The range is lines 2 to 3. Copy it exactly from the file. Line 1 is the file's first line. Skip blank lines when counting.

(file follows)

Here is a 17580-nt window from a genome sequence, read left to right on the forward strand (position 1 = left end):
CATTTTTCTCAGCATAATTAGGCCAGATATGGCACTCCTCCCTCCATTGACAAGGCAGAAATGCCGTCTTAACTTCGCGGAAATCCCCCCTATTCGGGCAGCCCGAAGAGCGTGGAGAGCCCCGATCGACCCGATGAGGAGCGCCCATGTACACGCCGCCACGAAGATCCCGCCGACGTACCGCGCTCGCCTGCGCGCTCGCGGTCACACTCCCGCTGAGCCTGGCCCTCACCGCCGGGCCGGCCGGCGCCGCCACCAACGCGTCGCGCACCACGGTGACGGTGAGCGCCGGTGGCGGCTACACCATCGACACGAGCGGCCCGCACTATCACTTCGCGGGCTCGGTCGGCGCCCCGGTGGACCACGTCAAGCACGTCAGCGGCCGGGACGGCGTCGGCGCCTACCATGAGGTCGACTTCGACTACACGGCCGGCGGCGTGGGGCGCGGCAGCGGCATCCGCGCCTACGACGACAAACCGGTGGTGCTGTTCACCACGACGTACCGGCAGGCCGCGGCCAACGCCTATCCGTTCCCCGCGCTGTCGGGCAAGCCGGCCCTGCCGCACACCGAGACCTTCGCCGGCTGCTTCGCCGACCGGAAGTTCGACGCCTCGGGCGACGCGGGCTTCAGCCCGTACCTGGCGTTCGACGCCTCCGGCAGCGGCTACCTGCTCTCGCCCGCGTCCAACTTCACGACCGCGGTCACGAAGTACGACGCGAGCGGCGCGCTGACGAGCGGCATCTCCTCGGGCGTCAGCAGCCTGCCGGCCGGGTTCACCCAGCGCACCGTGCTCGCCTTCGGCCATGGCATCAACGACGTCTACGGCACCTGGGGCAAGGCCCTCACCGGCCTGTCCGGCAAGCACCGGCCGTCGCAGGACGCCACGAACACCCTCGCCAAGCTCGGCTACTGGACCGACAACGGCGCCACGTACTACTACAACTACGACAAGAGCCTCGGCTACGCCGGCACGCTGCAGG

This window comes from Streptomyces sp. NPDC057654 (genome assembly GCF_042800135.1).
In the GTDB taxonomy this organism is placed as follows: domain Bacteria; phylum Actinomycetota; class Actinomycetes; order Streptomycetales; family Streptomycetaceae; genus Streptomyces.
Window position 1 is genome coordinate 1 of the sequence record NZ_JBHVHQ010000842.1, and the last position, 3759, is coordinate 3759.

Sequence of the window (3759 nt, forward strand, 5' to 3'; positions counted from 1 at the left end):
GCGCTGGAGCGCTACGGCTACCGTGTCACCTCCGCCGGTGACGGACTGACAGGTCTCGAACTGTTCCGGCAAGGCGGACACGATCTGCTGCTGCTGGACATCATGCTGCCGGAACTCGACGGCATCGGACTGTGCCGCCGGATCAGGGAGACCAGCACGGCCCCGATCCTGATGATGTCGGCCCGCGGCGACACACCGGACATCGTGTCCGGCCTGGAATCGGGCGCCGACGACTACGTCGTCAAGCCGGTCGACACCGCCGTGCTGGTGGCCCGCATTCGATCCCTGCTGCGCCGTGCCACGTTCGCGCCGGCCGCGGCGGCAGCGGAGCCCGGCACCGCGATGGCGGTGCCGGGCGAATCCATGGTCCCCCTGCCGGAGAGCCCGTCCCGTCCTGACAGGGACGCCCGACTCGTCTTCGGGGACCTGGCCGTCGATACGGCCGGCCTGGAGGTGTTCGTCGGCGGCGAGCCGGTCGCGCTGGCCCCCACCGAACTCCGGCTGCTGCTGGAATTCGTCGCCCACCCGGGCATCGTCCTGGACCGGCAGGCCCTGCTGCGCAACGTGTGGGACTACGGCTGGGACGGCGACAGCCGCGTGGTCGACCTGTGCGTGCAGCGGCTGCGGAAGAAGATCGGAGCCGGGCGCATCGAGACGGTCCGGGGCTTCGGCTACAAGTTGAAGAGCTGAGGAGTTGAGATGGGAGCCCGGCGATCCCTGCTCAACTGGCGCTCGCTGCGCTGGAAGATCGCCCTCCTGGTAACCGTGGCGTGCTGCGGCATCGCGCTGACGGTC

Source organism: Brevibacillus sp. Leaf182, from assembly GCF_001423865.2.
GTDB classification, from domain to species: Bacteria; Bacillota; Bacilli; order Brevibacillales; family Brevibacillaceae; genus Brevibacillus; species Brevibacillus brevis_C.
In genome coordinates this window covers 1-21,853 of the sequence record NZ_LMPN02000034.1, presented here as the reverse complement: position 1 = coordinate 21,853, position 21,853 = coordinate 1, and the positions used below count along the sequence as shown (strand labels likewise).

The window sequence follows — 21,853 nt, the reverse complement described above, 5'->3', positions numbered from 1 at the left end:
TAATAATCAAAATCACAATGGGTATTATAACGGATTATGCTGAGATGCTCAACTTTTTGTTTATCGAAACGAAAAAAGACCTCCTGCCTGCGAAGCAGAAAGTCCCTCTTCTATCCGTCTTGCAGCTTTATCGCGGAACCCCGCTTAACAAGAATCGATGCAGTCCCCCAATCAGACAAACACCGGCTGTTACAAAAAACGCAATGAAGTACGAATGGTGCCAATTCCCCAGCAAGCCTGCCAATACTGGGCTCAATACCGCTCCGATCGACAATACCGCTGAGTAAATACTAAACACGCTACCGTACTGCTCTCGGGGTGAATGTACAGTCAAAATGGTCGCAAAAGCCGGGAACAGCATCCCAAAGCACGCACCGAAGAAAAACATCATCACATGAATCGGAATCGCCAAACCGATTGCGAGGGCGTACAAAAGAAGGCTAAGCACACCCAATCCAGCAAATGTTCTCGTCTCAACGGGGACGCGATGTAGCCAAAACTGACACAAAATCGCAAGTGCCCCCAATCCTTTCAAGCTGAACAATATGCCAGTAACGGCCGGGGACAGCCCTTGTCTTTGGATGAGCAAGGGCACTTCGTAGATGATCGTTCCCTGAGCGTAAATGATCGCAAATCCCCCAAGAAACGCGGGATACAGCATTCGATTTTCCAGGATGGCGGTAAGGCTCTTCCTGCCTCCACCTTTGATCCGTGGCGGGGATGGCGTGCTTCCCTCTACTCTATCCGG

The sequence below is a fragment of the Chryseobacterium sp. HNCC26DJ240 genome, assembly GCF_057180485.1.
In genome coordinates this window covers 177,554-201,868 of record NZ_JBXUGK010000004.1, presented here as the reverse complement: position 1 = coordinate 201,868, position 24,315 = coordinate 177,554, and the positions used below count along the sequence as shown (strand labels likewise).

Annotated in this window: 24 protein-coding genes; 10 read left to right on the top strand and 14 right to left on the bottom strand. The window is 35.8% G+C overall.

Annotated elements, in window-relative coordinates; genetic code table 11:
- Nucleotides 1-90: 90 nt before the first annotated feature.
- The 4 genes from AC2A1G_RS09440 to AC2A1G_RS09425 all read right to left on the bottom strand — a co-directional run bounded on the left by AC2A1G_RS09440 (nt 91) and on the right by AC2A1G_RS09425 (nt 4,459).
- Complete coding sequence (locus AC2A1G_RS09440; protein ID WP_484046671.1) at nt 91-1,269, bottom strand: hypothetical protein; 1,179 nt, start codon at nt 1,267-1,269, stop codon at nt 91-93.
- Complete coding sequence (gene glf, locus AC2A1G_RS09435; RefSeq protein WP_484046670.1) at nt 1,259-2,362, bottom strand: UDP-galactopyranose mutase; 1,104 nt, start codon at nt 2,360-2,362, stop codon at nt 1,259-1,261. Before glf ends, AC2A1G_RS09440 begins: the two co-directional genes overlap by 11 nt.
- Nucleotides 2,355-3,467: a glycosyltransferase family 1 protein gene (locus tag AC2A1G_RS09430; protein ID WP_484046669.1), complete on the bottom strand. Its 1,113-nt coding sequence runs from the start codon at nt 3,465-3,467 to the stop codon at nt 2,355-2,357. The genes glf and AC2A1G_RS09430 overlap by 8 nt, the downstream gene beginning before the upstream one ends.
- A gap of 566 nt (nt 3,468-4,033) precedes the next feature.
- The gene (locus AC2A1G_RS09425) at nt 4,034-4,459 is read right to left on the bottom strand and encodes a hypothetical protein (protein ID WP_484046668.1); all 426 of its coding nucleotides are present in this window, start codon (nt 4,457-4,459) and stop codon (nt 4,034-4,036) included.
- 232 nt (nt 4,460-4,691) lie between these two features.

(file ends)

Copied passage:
CATTTTTCTCAGCATAATTAGGCCAGATATGGCACTCCTCCCTCCATTGACAAGGCAGAAATGCCGTCTTAACTTCGCGGAAATCCCCCCTATTCGGGCAGCCCGAAGAGCGTGGAGAGCCCCGATCGACCCGATGAGGAGCGCCCATGTACACGCCGCCACGAAGATCCCGCCGACGTACCGCGCTCGCCTGCGCGCTCGCGGTCACACTCCCGCTGAGCCTGGCCCTCACCGCCGGGCCGGCCGGCGCCGCCACCAACGCGTCGCGCACCACGGTGACGGTGAGCGCCGGTGGCGGCTACACCATCGACACGAGCGGCCCGCACTATCACTTCGCGGGCTCGGTCGGCGCCCCGGTGGACCACGTCAAGCACGTCAGCGGCCGGGACGGCGTCGGCGCCTACCATGAGGTCGACTTCGACTACACGGCCGGCGGCGTGGGGCGCGGCAGCGGCATCCGCGCCTACGACGACAAACCGGTGGTGCTGTTCACCACGACGTACCGGCAGGCCGCGGCCAACGCCTATCCGTTCCCCGCGCTGTCGGGCAAGCCGGCCCTGCCGCACACCGAGACCTTCGCCGGCTGCTTCGCCGACCGGAAGTTCGACGCCTCGGGCGACGCGGGCTTCAGCCCGTACCTGGCGTTCGACGCCTCCGGCAGCGGCTACCTGCTCTCGCCCGCGTCCAACTTCACGACCGCGGTCACGAAGTACGACGCGAGCGGCGCGCTGACGAGCGGCATCTCCTCGGGCGTCAGCAGCCTGCCGGCCGGGTTCACCCAGCGCACCGTGCTCGCCTTCGGCCATGGCATCAACGACGTCTACGGCACCTGGGGCAAGGCCCTCACCGGCCTGTCCGGCAAGCACCGGCCGTCGCAGGACGCCACGAACACCCTCGCCAAGCTCGGCTACTGGACCGACAACGGCGCCACGTACTACTACAACTACGACAAGAGCCTCGGCTACGCCGGCACGCTGCAGG

This window comes from Streptomyces sp. NPDC057654 (genome assembly GCF_042800135.1).